Outstanding HMBS rose by about $146 million in August, as payoffs fell and issuance continued strong. Payoffs totaled just under $860 million, as mandatory purchases continued to fall. Total outstanding HMBS rose to over $55.2 billion, the highest total in 21 months. Last month we asked: is this the end of the HMBS range-bound equilibrium of the last year and a half, in which HMBS issuance and interest roll-up roughly equaled payoffs? August’s results say yes, it is.
In 2019, HMBS posted the lowest annual total in five years. But 2020 is shaping up differently. In recent months, low interest rates and a higher lending limit boosted production significantly, while Mandatory Buyouts continue to fall. August was a case in point, with strong new loan production and Buyout dollar volume falling further.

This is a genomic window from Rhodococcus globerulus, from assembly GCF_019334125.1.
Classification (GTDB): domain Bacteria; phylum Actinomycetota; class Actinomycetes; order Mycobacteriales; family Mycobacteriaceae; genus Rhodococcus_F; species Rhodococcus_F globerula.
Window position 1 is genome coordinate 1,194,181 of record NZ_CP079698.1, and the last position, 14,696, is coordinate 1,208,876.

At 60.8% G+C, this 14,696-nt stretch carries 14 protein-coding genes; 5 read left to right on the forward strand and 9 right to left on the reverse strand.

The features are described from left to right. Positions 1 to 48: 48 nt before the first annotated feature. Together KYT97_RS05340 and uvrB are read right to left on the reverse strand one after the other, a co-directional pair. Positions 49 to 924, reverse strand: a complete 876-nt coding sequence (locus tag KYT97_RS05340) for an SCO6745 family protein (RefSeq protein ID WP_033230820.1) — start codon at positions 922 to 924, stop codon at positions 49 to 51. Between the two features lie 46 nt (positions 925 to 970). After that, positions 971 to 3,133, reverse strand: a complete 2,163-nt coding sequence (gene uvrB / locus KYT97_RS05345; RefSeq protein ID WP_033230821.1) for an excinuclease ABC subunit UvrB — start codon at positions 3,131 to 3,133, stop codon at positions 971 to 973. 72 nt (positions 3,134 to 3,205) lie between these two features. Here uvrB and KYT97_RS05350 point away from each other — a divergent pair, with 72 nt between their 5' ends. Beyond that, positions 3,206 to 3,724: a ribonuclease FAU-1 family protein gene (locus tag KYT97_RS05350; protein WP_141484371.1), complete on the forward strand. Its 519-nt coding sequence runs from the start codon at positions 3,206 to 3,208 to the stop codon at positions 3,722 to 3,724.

“Peak Buyout” was an echo of the peak issuance from 2009 through the first half of 2013. Much of this production has already been repurchased by the issuers or repaid by borrowers. Each month fewer and fewer of these peak issuance loans remain, so fewer HECM loans reach their buyout threshold, equal to 98% of their Maximum Claim Amount (“MCA”). Peak Buyout is long gone.
Our friends at Recursion broke down the prepayment numbers further: the 98% MCA mandatory purchases totaled $271 million, yet another 5-year low. This continues the downward trend from the buyout peak in the third quarter of 2018, which averaged over $750 million in Mandatory Purchases per month.
(Editor’s note: The following was published with permission from New View Advisors, compiled this data from publicly available Ginnie Mae data as well as private sources.)